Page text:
Starting March 29, Minneapolis’s Hennepin County Courthouse will become the focus of national attention when Judge Peter Cahill gavels to order the Minnesota v. Derek Chauvin — the former Minneapolis police officer charged with killing George Floyd. Nearly a year ago, in May 2020, Floyd died in police custody outside of Cup Foods, setting off a sustained Black Lives Matter protest movement that continued across America throughout the summer even in the midst of the coronavirus pandemic, and sparked a coast-to-coast conversation about the future of policing.
Even as other issues attracted national attention — from the 2020 presidential campaign to the recent epidemic of violence against Asian Americans — Minneapolis has been living with the aftermath of Floyd’s death, and the impending trial of his accused killer. Due to the charged nature of the case, as well as pandemic restrictions, there was initially some question about whether the public would be able to observe events as they unfolded in the courtroom. Enter the Atlanta-based cable channel Court TV, which joined a coalition of other major media organizations to work with Hennepin County officials to ensure access for their cameras.
“This was a really unique time to have a high-profile case, because COVID-19 meant that there was a very small amount of room in this particular courtroom,” Scott Tufts, Senior Vice President of Court TV tells Yahoo Entertainment. “The court had overflow rooms where some media could watch the proceedings on a Zoom, but they still didn’t have enough space for everyone.” Complicating matters further is the fact that Minnesota had never had a trial carried on national television, and state statutes required that all parties approve the presence of cameras in the courtroom. But Tufts credits Judge Cahill with recognizing the national importance of this particular case and issuing his own order that allowed Court TV, and other outlets, to install remotely-operated cameras.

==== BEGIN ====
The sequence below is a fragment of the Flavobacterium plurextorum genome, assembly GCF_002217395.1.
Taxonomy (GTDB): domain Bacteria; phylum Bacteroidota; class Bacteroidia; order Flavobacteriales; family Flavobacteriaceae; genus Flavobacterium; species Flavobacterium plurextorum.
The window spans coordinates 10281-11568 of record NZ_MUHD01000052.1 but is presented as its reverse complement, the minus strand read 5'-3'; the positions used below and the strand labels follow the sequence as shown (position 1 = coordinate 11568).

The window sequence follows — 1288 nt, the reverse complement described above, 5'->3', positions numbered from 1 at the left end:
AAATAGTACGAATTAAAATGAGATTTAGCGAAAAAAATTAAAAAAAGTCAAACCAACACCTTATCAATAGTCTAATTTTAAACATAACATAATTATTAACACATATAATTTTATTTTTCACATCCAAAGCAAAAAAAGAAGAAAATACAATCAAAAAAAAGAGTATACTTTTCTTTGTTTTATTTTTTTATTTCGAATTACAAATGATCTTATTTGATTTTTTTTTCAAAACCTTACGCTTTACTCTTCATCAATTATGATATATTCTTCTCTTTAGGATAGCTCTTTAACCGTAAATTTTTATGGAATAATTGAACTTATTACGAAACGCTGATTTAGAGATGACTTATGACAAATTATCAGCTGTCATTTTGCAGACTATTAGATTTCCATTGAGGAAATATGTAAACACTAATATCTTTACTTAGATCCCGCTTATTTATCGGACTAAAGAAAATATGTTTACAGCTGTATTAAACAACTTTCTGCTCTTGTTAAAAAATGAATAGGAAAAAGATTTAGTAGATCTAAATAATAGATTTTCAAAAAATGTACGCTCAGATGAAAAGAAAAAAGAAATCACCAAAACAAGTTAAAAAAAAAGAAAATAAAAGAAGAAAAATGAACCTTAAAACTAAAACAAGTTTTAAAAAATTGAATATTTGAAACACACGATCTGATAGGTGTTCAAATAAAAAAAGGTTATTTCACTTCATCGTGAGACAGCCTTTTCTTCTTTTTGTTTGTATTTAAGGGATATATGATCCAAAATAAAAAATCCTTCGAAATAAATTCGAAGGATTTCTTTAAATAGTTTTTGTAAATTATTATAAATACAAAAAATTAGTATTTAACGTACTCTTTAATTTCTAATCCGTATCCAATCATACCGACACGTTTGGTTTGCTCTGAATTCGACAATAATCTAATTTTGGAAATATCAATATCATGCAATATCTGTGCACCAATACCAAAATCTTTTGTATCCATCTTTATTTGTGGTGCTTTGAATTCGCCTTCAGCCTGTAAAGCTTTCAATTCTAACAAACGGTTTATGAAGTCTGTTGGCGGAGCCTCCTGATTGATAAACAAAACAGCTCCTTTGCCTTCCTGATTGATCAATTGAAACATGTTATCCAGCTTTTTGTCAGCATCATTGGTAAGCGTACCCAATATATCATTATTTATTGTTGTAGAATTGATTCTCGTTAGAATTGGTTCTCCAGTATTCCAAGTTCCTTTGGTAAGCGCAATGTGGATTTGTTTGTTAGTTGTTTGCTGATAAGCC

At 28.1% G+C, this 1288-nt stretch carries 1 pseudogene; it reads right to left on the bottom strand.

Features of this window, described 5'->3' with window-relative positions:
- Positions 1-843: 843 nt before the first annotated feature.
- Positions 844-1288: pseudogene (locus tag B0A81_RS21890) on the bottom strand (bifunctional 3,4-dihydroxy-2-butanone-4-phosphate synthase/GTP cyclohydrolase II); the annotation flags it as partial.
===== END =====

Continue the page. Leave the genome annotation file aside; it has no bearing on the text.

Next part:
“It was the desire of Judge Cahill and Chief Judge Toddrick S. Barnett — who oversees all of the court system in Hennepin County — to make sure that they could pull back the veil and open the courtroom to the public,” Tufts says. “This is probably the biggest police brutality trial in the history of the United States, and they knew that it was really important that the public be able to see all of it.”
Court TV will be airing gavel-to-gavel coverage of Minnesota v. Derek Chauvin starting Monday, but Tufts and the network’s legal correspondent, Julia Jenaé, have already been on the ground in Minneapolis for weeks monitoring jury selection, which proved a particularly difficult part of the process for this case. At one point, selection was nearly halted as the Minnesota Supreme Court weighed an appeal from Chauvin’s legal team challenging a third-degree murder charge. On March 10, the court rejected that appeal and Judge Cahill reinstated the charge the following day.